As if announcing these results was not enough, Freitas also sketched out a budget and timeline for a nanofactory program. A nanofactory means a kilogram-scale or larger self-contained manufacturing system capable of making highly advanced products (including duplicate nanofactories), rapidly, with full automation, and using inexpensive feedstock, via molecular manufacturing techniques. CRN expects that a nanofactory will almost certainly be http://crnano.org/timeline.htm developed by 2020.
Freitas's timeline, if started today, would achieve a nanofactory in 2023. This is still close enough to be worrysome. Because nanofactories will require far less expertise and infrastructure to copy and use than nuclear weapons do--in fact, a single nanofactory will be able to build another nanofactory--any non-proliferation mechanisms will have to be in place before the first nanofactory is released. If nanofactories need to be managed by international organizations, as atomic weapons do, then it will take years to do the required studies, build consensus, and design and create the necessary organizations.
But CRN still expects that nanofactories will be developed earlier than Freitas's timeline implies. Freitas designed his timeline to attract funding as it went along, by demonstrating simple diamond mechanosynthesis (DMS) first. That might take five years, he estimates, if funded at $1-5 million per year. But someone who took a gamble on DMS working could get a five-year headstart on the rest of the work. Of course, starting five years earlier, they'd have to pay ten times as much for computer power. But it would still be worth it.
Another factor that Freitas may not have calculated is the likely effect of future advances in theory and technology. Molecular manufacturing has gotten a lot simpler since Drexler first conceptualized it, and it continues to get easier as new approaches are developed. My http://crnano.org/bootstrap.htm "Design of a Primitive Nanofactory" paper was obsolete within two years, because a faster, simpler, and more flexible way of putting together sub-components was developed. It seems likely that further simplifications will be developed in the next decade. Also, some of the billions of dollars being spent on other kinds of nanotechnology will develop tools and techniques that will be helpful in developing nanofactories, in ways we can't anticipate yet. Having worked with Freitas, I suspect that, if anything, he has under-counted the possibility of as-yet-unknown advances, and focused instead on the likelihood of unexpected problems. In other words, Freitas has a naturally cautious approach, and I'm comfortable with an estimate a few years earlier than his.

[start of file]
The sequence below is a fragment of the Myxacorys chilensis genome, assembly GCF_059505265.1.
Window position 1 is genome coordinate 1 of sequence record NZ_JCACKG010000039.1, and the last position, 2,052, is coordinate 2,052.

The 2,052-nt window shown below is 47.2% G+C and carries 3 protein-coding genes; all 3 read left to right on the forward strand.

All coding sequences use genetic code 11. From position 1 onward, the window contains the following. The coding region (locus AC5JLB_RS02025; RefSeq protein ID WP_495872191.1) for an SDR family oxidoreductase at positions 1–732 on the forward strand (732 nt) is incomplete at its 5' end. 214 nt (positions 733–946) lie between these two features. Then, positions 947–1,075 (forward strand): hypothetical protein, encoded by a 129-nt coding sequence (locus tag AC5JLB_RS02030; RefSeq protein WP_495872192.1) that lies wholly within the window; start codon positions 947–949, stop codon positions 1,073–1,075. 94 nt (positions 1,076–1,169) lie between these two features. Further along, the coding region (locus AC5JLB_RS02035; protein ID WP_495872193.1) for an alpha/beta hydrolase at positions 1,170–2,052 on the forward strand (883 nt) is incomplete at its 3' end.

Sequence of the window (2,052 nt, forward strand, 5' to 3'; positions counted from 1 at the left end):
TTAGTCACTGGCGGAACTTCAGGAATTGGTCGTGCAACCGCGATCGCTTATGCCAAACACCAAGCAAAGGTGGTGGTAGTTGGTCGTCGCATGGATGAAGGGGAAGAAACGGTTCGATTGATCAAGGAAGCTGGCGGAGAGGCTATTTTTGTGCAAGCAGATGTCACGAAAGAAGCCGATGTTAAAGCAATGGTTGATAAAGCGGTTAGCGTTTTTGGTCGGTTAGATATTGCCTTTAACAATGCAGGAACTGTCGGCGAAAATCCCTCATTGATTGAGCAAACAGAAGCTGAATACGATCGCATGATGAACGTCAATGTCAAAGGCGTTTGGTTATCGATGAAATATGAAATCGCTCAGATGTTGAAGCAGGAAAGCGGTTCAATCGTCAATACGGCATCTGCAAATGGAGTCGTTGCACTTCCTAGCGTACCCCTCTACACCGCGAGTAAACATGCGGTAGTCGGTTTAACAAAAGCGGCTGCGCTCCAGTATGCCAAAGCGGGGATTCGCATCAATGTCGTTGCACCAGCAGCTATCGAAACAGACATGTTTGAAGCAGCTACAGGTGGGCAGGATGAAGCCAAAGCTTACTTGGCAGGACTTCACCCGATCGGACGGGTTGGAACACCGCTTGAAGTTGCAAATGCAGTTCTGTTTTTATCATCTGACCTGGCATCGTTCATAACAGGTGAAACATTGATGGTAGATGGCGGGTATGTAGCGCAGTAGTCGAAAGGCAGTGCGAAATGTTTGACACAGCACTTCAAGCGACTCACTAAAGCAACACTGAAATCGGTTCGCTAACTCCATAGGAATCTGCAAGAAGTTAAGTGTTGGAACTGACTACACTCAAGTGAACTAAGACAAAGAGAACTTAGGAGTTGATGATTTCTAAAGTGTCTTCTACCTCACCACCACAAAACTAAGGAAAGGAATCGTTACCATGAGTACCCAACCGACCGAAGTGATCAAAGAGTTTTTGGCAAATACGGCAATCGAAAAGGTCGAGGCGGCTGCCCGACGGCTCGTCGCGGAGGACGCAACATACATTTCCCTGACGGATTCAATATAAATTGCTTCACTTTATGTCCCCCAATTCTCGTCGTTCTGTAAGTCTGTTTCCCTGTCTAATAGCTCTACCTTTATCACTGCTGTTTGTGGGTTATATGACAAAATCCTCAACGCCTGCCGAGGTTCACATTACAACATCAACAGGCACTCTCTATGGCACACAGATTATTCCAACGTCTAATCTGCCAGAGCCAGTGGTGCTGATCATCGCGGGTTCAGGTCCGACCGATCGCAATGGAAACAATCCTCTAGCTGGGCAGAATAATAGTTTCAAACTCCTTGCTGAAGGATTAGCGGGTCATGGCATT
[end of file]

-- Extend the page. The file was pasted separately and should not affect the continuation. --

Of course, Freitas is correct when he states that "it would be easy for the project to take twice as long and cost ten times more (or worse) if efforts are not properly focused." In fact, at this point, it would be easy for any nanofactory project to get sidetracked into some interesting nanoscale technology, or simply go in the wrong direction. But stacked against that is the likelihood that at some point, there will be not one, but a number of competing nanofactory projects, only one of which has to succeed.
It's worth mentioning at this point that Freitas has put together a http://www.molecularassembler.com/Nanofactory Nanofactory Collaboration, and is looking for funding to launch a development effort: "We can provide a few more details to any long-horizon entrepreneurs who are seriously considering an investment in such an effort." Just $5 million over five years, he says, would be enough to have a good chance at demonstrating enough diamond mechanosynthesis to attract a lot more funding.
It may seem like this is really big news, and I have had to continuously fight the urge to describe Freitas's statements as heralding a massive step forward. In fact, this is big news. But it is the kind of big news we hear about every month or two. No single piece of news settles the issue--no single announcement or event will be the one that proves molecular manufacturing is coming. The computational mechanosynthesis investigation does not prove anything--though it should provide substantial weight in favor of molecular manufacturing working as described. The timeline is even less conclusive, especially since it's a bit longer than CRN's timeline. We'll just have to keep working, as we have been, to raise awareness that molecular manufacturing will probably be here a lot sooner than most people expect (which would be the case even with Freitas's timeline) and that its effects will be profound and need to be studied before they hit us.